Funds from the annual distribution of the Foundation at KVH have allowed KVH Hospital to adopt SafeCT technology. SafeCT reduces the amount of radiation that a patient is exposed to during a CT exam by 50 to 80 percent.
KVH Hospital is one of the first in the region to adopt SafeCT technology. It was put into use in late January. KVH Hospital performs over 6,500 CT scans per year.
A computed tomography (CT) scan makes detailed pictures of structures inside the body. It allows health care providers to view a patient’s internal organs, blood vessels, bones, or spinal cord. However, CT exams use ionizing radiation to create these images, and exposure to radiation may elevate a person’s lifetime risk of developing cancer.
“We are very conscious of the importance of protecting our patients from unnecessary radiation,” said Sharon Davis, Director of Imaging. “We were previously recognized for our low levels of radiation during CT scans, especially for our pediatric patients, and we are pleased to adopt this new technology which reduces radiation levels even further.”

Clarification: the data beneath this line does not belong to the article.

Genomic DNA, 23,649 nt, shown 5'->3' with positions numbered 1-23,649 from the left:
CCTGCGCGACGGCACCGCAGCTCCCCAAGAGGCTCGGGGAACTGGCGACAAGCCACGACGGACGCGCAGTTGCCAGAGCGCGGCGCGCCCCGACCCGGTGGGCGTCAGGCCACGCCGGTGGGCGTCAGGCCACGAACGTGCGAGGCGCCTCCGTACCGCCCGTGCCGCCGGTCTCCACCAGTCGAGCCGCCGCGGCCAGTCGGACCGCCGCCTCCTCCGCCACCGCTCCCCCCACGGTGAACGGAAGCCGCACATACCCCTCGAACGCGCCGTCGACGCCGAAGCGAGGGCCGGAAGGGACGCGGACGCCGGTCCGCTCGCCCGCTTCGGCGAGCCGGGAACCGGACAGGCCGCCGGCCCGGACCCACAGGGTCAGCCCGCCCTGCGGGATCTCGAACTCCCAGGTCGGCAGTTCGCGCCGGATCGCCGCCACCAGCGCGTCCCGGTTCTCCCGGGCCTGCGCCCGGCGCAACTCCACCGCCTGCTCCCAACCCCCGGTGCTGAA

SafeCT will be used for about 95% of patients who undergo a single CT scan of the head, chest, abdomen, pelvis, or extremities. The only time SafeCT will not be used is in cases of major trauma, when the speed of reviewing the images takes precedence over concerns for radiation, since SafeCT technology adds a small amount of time to develop the images.
“The overwhelming generosity of our community has made the purchase of SafeCT possible,” said Heather Paul, Director of the Foundation at KVH. “Donations to the Foundation ensure that our community will continue to have the best facilities, equipment and programs available, now and in the future.”
For more information about the Foundation at KVH, visit their website here.